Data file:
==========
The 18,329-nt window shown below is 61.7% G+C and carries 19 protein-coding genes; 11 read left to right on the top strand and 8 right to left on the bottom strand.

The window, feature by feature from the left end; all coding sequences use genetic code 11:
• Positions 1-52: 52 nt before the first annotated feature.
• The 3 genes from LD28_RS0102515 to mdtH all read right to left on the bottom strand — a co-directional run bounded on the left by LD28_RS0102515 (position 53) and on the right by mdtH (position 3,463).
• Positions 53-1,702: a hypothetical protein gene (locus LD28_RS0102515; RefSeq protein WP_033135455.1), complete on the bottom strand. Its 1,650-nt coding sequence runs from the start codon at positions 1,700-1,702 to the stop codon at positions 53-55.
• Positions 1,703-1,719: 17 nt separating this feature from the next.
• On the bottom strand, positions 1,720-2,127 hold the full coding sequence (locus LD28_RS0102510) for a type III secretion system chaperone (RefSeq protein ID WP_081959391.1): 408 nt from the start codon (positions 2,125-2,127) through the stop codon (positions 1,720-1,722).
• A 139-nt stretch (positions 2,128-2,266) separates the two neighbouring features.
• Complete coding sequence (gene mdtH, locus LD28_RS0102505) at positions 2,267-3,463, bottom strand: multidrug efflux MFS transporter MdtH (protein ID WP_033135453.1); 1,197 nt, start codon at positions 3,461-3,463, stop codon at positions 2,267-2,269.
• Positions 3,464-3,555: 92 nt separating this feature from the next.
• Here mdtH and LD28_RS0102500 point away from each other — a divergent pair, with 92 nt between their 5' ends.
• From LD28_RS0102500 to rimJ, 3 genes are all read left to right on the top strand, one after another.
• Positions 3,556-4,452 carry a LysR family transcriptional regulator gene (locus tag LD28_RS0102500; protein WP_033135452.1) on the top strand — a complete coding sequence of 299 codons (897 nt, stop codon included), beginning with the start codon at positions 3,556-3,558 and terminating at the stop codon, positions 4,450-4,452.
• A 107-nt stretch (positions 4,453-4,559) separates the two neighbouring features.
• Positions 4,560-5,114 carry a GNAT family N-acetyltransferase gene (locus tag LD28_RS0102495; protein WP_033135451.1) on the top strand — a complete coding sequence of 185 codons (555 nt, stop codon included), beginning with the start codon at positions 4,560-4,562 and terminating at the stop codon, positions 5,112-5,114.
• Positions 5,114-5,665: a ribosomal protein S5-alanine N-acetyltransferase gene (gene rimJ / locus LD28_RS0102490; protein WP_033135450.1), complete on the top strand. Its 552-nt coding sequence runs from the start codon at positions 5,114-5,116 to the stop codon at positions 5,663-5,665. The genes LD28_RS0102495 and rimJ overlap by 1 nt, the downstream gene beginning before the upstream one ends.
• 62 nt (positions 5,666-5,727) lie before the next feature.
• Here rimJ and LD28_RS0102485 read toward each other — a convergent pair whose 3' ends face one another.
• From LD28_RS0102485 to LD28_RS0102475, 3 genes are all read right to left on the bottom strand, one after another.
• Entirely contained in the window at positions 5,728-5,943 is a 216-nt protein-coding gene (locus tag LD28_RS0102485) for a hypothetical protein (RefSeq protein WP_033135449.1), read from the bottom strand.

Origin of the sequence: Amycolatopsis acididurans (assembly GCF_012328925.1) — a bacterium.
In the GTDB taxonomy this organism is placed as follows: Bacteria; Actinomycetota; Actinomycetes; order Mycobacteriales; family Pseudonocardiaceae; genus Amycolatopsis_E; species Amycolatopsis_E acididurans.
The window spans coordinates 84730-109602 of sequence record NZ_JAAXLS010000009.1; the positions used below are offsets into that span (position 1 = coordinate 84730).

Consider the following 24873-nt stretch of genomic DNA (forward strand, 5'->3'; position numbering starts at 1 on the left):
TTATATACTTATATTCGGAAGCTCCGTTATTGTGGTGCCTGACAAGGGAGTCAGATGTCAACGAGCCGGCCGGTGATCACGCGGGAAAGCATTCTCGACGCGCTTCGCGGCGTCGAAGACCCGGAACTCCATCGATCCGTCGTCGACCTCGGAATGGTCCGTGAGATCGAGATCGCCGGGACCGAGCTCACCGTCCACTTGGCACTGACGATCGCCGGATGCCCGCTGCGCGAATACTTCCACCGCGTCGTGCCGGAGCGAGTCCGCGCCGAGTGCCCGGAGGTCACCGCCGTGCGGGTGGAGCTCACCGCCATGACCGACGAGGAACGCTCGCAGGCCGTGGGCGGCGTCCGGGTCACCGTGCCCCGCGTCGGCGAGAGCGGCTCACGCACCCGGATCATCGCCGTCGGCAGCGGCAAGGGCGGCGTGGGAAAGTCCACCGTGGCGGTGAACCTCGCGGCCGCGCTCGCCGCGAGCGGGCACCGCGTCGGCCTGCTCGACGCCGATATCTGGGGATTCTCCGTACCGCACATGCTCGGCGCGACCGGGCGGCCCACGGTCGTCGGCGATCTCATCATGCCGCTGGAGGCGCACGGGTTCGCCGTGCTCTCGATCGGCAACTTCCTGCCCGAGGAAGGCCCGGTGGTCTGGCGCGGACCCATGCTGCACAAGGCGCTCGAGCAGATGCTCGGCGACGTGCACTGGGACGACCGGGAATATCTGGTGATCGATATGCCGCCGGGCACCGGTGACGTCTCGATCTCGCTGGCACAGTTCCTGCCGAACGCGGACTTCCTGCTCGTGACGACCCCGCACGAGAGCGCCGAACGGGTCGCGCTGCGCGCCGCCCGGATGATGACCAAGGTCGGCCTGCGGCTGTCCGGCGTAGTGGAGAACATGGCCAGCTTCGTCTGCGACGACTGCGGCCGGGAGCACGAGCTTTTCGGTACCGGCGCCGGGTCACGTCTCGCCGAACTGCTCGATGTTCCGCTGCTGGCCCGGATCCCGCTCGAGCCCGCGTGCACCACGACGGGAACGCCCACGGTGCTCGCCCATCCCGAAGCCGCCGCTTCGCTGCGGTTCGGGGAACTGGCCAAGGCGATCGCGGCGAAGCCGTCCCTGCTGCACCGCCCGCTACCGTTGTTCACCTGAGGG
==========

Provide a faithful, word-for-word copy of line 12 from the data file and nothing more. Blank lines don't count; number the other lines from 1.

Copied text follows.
• From LD28_RS0102500 to rimJ, 3 genes are all read left to right on the top strand, one after another.